How Much Electricity Does Geothermal Energy Produce?

How much electricity does geothermal energy produce?

Geothermal energy is thermal energy generated and stored in the Earth (source). It is a renewable energy source that utilizes the natural heat within the earth’s crust to produce electricity and provide heating and cooling. Geothermal power plants operate by tapping into reservoirs of hot water found a few miles or more below the Earth’s surface. Wells are drilled into underground reservoirs to pump the hot water or steam to the surface. The steam rotates a turbine that activates a generator, which produces electricity. The hot water or steam from the Earth’s crust can also be used directly to provide heat for various applications like heating buildings (source).

Global Geothermal Energy Production

Geothermal energy accounted for around 0.4% of total global electricity generation in 2021, producing approximately 90 TWh of electricity that year (Statista). The installed global geothermal capacity in 2021 was estimated at around 16 GW.

The countries with the highest geothermal energy production in 2021 were Indonesia (2.3 GW), United States (2.5 GW), Türkiye (1.6 GW), New Zealand (1 GW), Iceland (0.7 GW), and others (Statista). Indonesia and the U.S. accounted for over 50% of total global geothermal electricity generation.

Global geothermal energy production has been gradually increasing over the past decade, with average annual growth rates around 3-5%. Key factors driving growth include supportive government policies, technology improvements, and the renewable energy transition. However, geothermal still provides only a small fraction of worldwide renewable electricity generation.

Geothermal Energy Production in the US

The United States is the world leader in geothermal energy production, with around 3,700 megawatts (MW) of installed geothermal capacity as of 2021. This accounts for about 27% of total global geothermal power generation capacity [1]. The western states, where most geothermal resources are located, lead geothermal energy production in the US. California has the most installed geothermal capacity at 2,600 MW, providing about 6% of the state’s total electricity generation. The next top states are Nevada (470 MW), Utah (160 MW), Hawaii (46 MW), and Idaho (16 MW) [2].

Geothermal energy production in the US has been growing steadily in recent years. Installed geothermal capacity increased by about 140 MW between 2020 and 2021. Looking further back, geothermal generation has increased by around 800 MW over the past decade [3]. The US Department of Energy has set goals to double geothermal power production by 2030 and increase it 24-fold by 2050 to unleash the nation’s vast geothermal resource potential [4].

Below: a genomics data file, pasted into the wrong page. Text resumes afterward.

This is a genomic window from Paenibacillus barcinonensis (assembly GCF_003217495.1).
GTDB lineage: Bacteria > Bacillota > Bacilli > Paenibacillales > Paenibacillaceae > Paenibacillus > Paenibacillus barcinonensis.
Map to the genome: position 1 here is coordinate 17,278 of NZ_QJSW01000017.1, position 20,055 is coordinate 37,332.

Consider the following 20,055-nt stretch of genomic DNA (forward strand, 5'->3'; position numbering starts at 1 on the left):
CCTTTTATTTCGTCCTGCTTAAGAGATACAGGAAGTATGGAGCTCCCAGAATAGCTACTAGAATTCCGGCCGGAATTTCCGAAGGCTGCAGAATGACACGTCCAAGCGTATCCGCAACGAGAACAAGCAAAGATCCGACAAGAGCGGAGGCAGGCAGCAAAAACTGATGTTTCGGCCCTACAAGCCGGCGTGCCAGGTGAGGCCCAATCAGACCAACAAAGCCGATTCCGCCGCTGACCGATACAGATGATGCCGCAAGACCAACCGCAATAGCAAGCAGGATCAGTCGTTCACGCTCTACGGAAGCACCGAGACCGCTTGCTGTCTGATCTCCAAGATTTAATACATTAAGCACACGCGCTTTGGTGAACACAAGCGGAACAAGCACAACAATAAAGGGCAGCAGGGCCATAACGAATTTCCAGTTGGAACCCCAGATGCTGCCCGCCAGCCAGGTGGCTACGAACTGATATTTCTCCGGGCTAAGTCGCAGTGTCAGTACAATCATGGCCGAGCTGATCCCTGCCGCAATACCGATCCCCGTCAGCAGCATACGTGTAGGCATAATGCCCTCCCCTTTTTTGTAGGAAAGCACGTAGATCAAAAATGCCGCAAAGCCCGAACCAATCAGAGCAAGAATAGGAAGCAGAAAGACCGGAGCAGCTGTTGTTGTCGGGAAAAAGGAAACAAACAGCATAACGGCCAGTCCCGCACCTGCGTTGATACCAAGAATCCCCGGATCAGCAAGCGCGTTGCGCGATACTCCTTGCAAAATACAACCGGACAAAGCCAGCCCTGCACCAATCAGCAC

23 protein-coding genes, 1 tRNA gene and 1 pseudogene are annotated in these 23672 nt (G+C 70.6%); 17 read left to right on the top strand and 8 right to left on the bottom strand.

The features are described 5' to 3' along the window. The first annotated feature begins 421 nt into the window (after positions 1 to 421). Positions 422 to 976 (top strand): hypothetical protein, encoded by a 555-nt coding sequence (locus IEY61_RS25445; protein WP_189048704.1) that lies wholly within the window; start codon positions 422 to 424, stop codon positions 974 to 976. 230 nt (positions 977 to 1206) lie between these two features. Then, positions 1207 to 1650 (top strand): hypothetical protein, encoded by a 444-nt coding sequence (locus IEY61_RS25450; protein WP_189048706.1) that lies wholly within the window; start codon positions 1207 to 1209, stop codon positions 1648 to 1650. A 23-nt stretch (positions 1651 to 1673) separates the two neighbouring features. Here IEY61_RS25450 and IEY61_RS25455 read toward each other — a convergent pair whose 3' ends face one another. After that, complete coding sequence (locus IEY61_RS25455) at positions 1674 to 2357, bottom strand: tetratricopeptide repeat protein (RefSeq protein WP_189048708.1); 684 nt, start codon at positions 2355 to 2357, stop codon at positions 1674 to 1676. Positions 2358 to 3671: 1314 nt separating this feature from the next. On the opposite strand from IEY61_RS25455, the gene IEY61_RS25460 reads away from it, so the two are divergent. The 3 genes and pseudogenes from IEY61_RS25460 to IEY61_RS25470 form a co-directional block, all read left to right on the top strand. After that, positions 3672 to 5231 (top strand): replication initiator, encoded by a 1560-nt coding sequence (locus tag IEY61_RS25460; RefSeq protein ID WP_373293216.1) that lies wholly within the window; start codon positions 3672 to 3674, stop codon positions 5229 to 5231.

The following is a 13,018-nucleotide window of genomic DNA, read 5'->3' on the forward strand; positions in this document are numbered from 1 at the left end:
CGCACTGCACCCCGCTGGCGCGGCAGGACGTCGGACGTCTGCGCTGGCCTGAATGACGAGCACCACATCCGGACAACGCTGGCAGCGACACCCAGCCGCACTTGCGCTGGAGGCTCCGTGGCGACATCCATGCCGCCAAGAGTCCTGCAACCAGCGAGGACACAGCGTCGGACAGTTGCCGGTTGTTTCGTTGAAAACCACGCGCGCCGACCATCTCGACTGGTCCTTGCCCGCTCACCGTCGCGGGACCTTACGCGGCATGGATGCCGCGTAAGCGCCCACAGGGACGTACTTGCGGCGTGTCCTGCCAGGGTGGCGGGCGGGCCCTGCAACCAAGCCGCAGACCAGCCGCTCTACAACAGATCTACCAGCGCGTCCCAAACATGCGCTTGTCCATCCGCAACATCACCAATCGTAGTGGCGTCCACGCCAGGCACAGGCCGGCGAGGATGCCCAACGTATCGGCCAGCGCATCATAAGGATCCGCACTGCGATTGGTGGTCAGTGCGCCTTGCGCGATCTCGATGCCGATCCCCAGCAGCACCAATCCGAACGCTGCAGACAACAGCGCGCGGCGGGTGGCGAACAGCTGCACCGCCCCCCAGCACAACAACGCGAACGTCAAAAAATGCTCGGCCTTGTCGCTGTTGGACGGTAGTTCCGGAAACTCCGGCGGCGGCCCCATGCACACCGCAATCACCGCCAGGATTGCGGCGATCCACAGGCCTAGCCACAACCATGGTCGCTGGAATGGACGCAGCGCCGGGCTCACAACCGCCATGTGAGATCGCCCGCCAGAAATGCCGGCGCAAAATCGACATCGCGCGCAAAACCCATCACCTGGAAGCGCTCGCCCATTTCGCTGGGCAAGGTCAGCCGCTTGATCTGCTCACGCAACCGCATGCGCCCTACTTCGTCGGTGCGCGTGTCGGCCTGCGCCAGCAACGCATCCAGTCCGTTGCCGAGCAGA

Types of Geothermal Power Plants

There are three main types of geothermal power plant technologies used for electricity generation: dry steam, flash steam, and binary cycle [1].

In a dry steam power plant, steam from geothermal reservoirs is piped directly to the power plant where it is directed into a turbine/generator unit. The first geothermal power plant was a dry steam plant built in Italy in 1904. The Geysers in California is the largest dry steam field in the world and has been producing electricity since 1960 [2].

A flash steam power plant uses geothermal reservoirs of water with temperatures greater than 360°F. The water is sprayed into a tank held at a much lower pressure than the fluid, causing some of the fluid to rapidly vaporize, or “flash.” The flash vapor then drives a turbine, which drives a generator. Flash steam plants are the most common today at geothermal sites around the world.

In binary cycle power plants, geothermal fluid is passed through a heat exchanger, which transfers the heat to a separate pipe containing a “working fluid” with a much lower boiling point than water. The working fluid boils to vapor, which then drives the turbines. Binary cycle plants are closed-loop systems and emit essentially no greenhouse gases.

Advantages of Geothermal

Geothermal energy has several key advantages that make it an attractive renewable energy source. Some of the main benefits include:

Renewable – Geothermal energy is considered renewable because the heat from the Earth’s core is constantly replenished. As long as water can circulate through the reservoirs in the Earth’s crust, geothermal power can be generated indefinitely.

Reliable – Geothermal plants offer reliable baseload power that is available 24/7, as opposed to sources like solar and wind that depend on weather conditions. The typical capacity factor for geothermal plants is over 90%.

Sustainable – Geothermal energy production is sustainable if resources are properly managed. Only a small area of land is required for a geothermal plant. The geothermal reservoirs can last for hundreds of years if not overexploited.

Reduced emissions – Geothermal energy produces virtually zero carbon emissions when generating electricity. It prevents millions of tons of carbon dioxide emissions compared to fossil fuel plants.

Challenges for Geothermal

While geothermal energy has several advantages, it also comes with some significant challenges that limit its adoption. Three major challenges for geothermal energy include:

High upfront costs – Constructing a geothermal power plant requires significant upfront investments, which can range from $3-5 million for a small plant to over $100 million for a large commercial facility. Drilling geothermal wells thousands of feet into the earth is expensive. These high capital costs can deter investment in geothermal plants.